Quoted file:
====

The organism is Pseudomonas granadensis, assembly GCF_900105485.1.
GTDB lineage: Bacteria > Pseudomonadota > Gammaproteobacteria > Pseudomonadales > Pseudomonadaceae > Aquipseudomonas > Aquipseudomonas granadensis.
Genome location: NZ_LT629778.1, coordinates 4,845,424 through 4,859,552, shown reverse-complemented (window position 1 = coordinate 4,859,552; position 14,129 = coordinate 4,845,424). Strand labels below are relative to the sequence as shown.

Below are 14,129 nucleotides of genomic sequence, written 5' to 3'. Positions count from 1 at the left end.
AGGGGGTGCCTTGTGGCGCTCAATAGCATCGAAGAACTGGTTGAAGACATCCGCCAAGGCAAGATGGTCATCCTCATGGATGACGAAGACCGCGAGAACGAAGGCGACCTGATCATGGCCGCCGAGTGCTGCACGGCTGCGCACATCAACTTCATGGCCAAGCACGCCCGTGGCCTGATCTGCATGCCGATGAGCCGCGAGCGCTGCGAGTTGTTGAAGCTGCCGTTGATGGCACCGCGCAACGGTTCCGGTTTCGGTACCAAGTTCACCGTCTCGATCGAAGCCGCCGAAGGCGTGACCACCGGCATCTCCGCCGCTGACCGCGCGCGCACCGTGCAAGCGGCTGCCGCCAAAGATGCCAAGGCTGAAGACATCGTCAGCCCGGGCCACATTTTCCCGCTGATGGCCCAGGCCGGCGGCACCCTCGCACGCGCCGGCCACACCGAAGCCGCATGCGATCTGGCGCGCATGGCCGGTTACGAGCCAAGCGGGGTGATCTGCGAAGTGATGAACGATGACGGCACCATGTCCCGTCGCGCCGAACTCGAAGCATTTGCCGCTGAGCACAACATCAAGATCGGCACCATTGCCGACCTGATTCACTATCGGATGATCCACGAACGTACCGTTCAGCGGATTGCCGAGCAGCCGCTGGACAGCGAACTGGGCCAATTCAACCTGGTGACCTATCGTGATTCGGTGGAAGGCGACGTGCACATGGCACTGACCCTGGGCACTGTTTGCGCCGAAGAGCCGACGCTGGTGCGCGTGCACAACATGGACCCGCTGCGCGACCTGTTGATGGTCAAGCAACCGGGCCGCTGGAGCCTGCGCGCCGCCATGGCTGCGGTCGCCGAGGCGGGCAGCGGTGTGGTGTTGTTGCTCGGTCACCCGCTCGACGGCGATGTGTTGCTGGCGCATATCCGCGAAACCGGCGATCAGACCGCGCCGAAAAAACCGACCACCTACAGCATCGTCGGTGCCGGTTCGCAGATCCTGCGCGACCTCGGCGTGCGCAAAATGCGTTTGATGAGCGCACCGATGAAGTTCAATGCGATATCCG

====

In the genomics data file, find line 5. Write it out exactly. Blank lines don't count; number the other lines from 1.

AGGGGGTGCCTTGTGGCGCTCAATAGCATCGAAGAACTGGTTGAAGACATCCGCCAAGGCAAGATGGTCATCCTCATGGATGACGAAGACCGCGAGAACGAAGGCGACCTGATCATGGCCGCCGAGTGCTGCACGGCTGCGCACATCAACTTCATGGCCAAGCACGCCCGTGGCCTGATCTGCATGCCGATGAGCCGCGAGCGCTGCGAGTTGTTGAAGCTGCCGTTGATGGCACCGCGCAACGGTTCCGGTTTCGGTACCAAGTTCACCGTCTCGATCGAAGCCGCCGAAGGCGTGACCACCGGCATCTCCGCCGCTGACCGCGCGCGCACCGTGCAAGCGGCTGCCGCCAAAGATGCCAAGGCTGAAGACATCGTCAGCCCGGGCCACATTTTCCCGCTGATGGCCCAGGCCGGCGGCACCCTCGCACGCGCCGGCCACACCGAAGCCGCATGCGATCTGGCGCGCATGGCCGGTTACGAGCCAAGCGGGGTGATCTGCGAAGTGATGAACGATGACGGCACCATGTCCCGTCGCGCCGAACTCGAAGCATTTGCCGCTGAGCACAACATCAAGATCGGCACCATTGCCGACCTGATTCACTATCGGATGATCCACGAACGTACCGTTCAGCGGATTGCCGAGCAGCCGCTGGACAGCGAACTGGGCCAATTCAACCTGGTGACCTATCGTGATTCGGTGGAAGGCGACGTGCACATGGCACTGACCCTGGGCACTGTTTGCGCCGAAGAGCCGACGCTGGTGCGCGTGCACAACATGGACCCGCTGCGCGACCTGTTGATGGTCAAGCAACCGGGCCGCTGGAGCCTGCGCGCCGCCATGGCTGCGGTCGCCGAGGCGGGCAGCGGTGTGGTGTTGTTGCTCGGTCACCCGCTCGACGGCGATGTGTTGCTGGCGCATATCCGCGAAACCGGCGATCAGACCGCGCCGAAAAAACCGACCACCTACAGCATCGTCGGTGCCGGTTCGCAGATCCTGCGCGACCTCGGCGTGCGCAAAATGCGTTTGATGAGCGCACCGATGAAGTTCAATGCGATATCCG